these southern hemisphere exemplar families are provided in Table I (at
end of essay).
In hypothesis, all five floras more than 300 million
years occupied the whole of the southern hemisphere supercontinent
Gondwanaland which was in continuity from South America to Australia.
The first to discern this continuity was J. D. Hooker (11) about 1860.
A notable contemporary of Darwin, Hooker believed that the evidence
of similar flora on widely separate lands could not be explained
without supposing that these lands once formed a continuous expanse (on
the basis of his 1839-1843 voyages and observations with the H. M.
Discovery ships Erebus and Terror). Gondwanaland had not been conceived
of by 1860. By 1970, V.K. Rao said of Proteaceae, on observing their
similarity in far-apart locations (12):
“The similarity in plant associations and the component floristic
elements in the two [Australia and Africa] widely separated
geographical regions presupposes the existence of similar edaphic and
climatic conditions not only at the present time but also in the
historic past and through the period of their evolution. …. The
conclusion that Proteaceae originated on a connected southern continent
which subsequently fragmented, therefore, seems to be
Throughout earth history, it was almost axiomatic that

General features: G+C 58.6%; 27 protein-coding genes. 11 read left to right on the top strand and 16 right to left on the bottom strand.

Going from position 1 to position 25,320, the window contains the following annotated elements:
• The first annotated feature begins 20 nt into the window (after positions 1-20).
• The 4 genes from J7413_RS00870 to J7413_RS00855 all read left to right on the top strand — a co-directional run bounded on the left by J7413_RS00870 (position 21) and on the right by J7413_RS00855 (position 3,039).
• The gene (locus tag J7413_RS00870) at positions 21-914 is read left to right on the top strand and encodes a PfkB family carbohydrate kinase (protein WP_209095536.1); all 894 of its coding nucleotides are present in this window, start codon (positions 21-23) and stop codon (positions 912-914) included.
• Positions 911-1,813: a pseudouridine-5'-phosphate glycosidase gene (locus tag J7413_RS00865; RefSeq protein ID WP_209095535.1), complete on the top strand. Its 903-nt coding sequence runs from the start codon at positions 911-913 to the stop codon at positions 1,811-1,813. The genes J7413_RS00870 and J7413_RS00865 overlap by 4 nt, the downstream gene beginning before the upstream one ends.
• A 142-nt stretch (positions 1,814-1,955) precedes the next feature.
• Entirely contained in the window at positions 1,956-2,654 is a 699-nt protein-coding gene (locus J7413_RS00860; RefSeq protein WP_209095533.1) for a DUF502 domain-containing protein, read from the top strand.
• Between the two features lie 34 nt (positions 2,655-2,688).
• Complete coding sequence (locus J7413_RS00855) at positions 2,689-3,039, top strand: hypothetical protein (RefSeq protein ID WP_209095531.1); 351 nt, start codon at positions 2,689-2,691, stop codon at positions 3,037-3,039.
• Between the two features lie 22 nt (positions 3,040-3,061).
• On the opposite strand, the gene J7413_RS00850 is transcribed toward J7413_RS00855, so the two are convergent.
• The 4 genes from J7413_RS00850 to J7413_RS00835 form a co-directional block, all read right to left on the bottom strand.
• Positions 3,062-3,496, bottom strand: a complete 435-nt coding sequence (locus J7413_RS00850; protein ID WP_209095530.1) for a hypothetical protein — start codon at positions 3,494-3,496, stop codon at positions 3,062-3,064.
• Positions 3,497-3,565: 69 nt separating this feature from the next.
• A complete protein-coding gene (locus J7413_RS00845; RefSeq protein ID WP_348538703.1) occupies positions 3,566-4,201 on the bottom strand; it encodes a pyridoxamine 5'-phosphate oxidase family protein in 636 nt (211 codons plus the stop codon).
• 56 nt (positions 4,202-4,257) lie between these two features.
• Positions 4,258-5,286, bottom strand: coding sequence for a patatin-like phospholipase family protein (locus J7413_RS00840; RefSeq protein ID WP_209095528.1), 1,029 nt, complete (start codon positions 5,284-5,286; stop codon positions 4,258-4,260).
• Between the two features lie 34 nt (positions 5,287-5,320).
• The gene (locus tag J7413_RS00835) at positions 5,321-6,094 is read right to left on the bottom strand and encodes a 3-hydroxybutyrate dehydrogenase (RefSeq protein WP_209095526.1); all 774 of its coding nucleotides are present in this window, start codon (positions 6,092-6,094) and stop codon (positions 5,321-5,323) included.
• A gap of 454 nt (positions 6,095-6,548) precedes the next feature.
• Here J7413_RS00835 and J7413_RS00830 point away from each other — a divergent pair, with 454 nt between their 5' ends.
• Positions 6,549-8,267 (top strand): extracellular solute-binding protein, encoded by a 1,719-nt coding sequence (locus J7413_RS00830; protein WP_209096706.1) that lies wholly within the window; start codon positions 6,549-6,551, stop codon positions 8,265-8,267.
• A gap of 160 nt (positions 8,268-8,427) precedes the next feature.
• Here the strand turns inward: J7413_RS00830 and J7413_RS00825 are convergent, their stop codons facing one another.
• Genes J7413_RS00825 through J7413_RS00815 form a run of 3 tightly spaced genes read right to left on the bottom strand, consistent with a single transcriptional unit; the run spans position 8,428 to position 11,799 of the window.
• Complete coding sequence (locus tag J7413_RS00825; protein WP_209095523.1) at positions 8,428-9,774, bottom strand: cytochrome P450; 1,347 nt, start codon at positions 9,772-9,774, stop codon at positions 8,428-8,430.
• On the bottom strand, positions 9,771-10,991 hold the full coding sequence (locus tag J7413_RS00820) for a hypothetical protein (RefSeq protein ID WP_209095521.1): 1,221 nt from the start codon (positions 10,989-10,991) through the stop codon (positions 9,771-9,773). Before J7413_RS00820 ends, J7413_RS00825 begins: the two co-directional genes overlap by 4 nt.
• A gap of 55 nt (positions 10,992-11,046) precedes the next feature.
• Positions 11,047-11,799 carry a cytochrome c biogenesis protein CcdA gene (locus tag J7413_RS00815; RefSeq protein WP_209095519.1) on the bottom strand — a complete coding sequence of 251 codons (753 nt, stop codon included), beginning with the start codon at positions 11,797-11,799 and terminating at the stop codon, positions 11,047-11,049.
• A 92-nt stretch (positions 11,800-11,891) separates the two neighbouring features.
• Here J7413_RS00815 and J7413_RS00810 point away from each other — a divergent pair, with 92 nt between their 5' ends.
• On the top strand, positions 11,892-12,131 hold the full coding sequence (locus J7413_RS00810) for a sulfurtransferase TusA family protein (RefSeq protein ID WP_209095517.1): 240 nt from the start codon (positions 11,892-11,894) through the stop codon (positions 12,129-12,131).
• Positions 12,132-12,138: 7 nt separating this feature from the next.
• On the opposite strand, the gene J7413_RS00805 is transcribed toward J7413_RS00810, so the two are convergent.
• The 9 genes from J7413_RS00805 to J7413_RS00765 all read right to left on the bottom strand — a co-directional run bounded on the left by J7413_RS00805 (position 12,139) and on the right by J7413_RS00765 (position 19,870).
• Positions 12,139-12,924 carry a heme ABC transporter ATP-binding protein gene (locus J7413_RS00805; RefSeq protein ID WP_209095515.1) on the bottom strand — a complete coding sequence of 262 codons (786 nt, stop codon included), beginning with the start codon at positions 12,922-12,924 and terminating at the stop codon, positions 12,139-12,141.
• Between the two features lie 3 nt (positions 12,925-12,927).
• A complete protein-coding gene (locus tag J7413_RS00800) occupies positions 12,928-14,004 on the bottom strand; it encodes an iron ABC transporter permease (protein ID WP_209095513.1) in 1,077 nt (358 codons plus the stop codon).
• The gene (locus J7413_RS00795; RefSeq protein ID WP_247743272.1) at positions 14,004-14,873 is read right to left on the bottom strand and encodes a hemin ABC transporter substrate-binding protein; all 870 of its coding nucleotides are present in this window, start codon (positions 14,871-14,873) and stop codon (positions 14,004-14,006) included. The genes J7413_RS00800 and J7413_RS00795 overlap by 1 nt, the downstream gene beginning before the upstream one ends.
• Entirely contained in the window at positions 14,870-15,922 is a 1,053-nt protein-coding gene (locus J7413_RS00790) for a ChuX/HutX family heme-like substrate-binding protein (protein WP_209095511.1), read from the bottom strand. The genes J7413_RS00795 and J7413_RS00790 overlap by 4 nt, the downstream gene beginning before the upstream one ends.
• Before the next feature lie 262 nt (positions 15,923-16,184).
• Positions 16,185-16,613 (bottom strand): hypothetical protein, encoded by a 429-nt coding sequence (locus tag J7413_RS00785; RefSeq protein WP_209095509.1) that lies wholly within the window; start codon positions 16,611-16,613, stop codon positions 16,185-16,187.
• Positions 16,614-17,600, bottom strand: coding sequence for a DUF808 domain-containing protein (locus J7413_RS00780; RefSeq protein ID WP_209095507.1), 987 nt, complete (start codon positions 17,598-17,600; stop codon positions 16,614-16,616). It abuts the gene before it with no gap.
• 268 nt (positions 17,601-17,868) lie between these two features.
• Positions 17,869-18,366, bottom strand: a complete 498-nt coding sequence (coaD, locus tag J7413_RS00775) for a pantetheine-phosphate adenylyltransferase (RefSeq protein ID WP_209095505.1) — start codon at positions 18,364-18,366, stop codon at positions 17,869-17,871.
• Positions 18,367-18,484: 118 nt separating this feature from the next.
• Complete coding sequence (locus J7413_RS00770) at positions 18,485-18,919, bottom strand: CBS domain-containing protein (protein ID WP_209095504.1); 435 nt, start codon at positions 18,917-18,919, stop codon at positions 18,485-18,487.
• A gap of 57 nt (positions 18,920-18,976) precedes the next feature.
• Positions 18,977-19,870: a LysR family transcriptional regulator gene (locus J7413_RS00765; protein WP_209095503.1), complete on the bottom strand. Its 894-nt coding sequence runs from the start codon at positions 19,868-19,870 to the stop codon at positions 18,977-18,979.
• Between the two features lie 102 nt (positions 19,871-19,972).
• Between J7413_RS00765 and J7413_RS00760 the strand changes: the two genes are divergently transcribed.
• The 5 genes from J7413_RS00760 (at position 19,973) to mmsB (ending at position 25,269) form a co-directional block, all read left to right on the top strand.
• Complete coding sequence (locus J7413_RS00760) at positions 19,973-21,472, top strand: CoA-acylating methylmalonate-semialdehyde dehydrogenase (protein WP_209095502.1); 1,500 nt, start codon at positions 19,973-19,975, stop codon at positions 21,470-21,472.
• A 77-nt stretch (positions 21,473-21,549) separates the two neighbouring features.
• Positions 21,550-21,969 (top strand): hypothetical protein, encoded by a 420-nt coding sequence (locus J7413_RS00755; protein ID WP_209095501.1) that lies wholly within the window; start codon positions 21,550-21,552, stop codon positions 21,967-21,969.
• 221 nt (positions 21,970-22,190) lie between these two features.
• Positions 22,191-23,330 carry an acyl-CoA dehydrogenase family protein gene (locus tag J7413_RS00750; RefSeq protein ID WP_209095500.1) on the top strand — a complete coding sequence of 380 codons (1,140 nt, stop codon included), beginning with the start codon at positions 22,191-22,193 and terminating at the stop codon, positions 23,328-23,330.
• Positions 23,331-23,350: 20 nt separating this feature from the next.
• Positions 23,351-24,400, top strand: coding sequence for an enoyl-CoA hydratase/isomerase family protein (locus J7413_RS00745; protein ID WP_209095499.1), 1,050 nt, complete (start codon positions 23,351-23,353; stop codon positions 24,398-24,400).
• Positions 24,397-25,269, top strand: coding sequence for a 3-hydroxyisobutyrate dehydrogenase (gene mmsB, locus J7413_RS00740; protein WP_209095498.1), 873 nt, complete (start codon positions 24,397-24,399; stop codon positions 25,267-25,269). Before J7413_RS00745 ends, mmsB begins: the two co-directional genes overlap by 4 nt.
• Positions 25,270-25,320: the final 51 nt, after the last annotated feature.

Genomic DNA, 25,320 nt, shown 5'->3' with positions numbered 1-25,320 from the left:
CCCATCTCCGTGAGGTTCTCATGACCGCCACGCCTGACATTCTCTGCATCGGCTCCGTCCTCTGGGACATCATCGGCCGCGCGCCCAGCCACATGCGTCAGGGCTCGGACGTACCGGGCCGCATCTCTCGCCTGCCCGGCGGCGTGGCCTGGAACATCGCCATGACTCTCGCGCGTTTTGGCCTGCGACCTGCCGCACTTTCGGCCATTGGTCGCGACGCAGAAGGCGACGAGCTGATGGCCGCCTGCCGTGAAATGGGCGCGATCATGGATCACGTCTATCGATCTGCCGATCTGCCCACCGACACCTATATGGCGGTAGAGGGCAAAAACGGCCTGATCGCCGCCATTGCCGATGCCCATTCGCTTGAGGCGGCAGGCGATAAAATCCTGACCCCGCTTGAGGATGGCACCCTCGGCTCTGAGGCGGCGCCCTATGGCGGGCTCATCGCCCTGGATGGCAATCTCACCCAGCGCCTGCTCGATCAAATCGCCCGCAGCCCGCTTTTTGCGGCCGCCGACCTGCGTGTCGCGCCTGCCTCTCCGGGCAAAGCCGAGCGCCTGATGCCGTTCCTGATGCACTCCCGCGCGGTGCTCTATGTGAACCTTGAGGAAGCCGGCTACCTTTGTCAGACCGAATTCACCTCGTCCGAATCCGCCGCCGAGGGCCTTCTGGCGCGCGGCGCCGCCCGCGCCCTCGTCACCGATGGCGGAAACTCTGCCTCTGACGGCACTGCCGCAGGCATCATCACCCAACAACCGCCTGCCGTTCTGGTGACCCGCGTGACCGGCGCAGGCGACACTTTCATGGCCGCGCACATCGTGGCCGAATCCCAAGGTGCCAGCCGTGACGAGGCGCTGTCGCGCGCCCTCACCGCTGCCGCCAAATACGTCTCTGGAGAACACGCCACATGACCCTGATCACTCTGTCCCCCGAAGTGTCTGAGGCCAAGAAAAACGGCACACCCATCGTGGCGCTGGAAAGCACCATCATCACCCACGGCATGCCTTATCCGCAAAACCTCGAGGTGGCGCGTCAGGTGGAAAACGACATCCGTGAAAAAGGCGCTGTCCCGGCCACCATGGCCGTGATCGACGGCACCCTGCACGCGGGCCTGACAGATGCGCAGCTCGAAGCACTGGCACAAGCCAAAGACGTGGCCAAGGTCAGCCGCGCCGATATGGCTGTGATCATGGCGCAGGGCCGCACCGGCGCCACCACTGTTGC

not move. It was not until 1971 that the concept of
continental drift emerged from heresy to first principles. It was
then that the concept of a unified Gondwanaland – consisting of
South America, Africa, Arabia, India, Australia, and Antarctica,
as well as smaller tectonic units – became generally acceptable.
Today sequences of rock that were laid down over a
500-million-year period – before Africa and South America separated
– are almost identical on both sides of the rift, in continents
now some 5,000 km apart. At the start of the Permian 280 million years
ago, Madagascar was attached to India and was near to Africa.
Moreover, India, Africa, and Antarctica were either attached or in
close proximity to each other through Australia.
To emphasize, all of the above five flora more than 300 million years
ago are inferred here to have occupied the whole of the southern
hemisphere supercontinent Gondwanaland, which was continuous from South
America through Australia.
The Permo-Carboniferous Ice Age
The presence of the three angiosperms and the two
million years ago throughout Gondwanaland is strongly indicated by the
great effect of a momentous glaciation, the Permo-Carboniferous Ice
Age, also termed the Gondwanaland Ice Age. In hypothesis, this
glaciation is a prime cause of the similarly disrupted distributions of
these five families.
Beginning 300 million years ago, and lasting 50 million years, the
Permo-Carboniferous Ice Age dwarfed recent glaciations, like those of
the Pleistocene. The incursions of the Permo-Carboniferous ice fields
destroyed all life in their paths without trace. The movements of the
ice fields are described by D.H. Tarling and M.P. Tarling (13). In
initial onslaughts, Southern Africa and Southeastern South America were
engulfed. A huge white salient reached into Central Africa; and in
South America, ice cover extended into the lower part of Brazil. Only